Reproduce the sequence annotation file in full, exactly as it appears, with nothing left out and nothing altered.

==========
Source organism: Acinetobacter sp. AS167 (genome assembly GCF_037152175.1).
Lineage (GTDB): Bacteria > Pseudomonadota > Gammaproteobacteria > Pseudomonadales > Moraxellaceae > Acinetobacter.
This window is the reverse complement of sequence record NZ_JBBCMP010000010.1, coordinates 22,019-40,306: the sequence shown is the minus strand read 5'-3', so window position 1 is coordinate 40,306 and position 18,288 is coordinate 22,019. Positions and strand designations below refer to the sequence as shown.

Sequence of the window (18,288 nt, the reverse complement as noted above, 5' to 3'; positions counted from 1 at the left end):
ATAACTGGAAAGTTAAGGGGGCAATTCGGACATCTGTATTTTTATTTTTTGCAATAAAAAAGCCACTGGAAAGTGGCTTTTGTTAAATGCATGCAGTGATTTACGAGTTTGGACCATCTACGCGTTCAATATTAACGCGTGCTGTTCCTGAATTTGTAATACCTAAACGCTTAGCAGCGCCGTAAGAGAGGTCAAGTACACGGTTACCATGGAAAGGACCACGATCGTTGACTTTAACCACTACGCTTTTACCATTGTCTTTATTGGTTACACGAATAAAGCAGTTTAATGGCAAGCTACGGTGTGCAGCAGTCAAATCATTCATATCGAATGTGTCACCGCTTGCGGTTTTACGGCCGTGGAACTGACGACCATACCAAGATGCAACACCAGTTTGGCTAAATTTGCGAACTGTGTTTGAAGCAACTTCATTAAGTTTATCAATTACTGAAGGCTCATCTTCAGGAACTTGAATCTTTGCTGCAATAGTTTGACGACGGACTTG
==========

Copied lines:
Source organism: Acinetobacter sp. AS167 (genome assembly GCF_037152175.1).
Lineage (GTDB): Bacteria > Pseudomonadota > Gammaproteobacteria > Pseudomonadales > Moraxellaceae > Acinetobacter.
This window is the reverse complement of sequence record NZ_JBBCMP010000010.1, coordinates 22,019-40,306: the sequence shown is the minus strand read 5'-3', so window position 1 is coordinate 40,306 and position 18,288 is coordinate 22,019. Positions and strand designations below refer to the sequence as shown.

Sequence of the window (18,288 nt, the reverse complement as noted above, 5' to 3'; positions counted from 1 at the left end):
ATAACTGGAAAGTTAAGGGGGCAATTCGGACATCTGTATTTTTATTTTTTGCAATAAAAAAGCCACTGGAAAGTGGCTTTTGTTAAATGCATGCAGTGATTTACGAGTTTGGACCATCTACGCGTTCAATATTAACGCGTGCTGTTCCTGAATTTGTAATACCTAAACGCTTAGCAGCGCCGTAAGAGAGGTCAAGTACACGGTTACCATGGAAAGGACCACGATCGTTGACTTTAACCACTACGCTTTTACCATTGTCTTTATTGGTTACACGAATAAAGCAGTTTAATGGCAAGCTACGGTGTGCAGCAGTCAAATCATTCATATCGAATGTGTCACCGCTTGCGGTTTTACGGCCGTGGAACTGACGACCATACCAAGATGCAACACCAGTTTGGCTAAATTTGCGAACTGTGTTTGAAGCAACTTCATTAAGTTTATCAATTACTGAAGGCTCATCTTCAGGAACTTGAATCTTTGCTGCAATAGTTTGACGACGGACTTG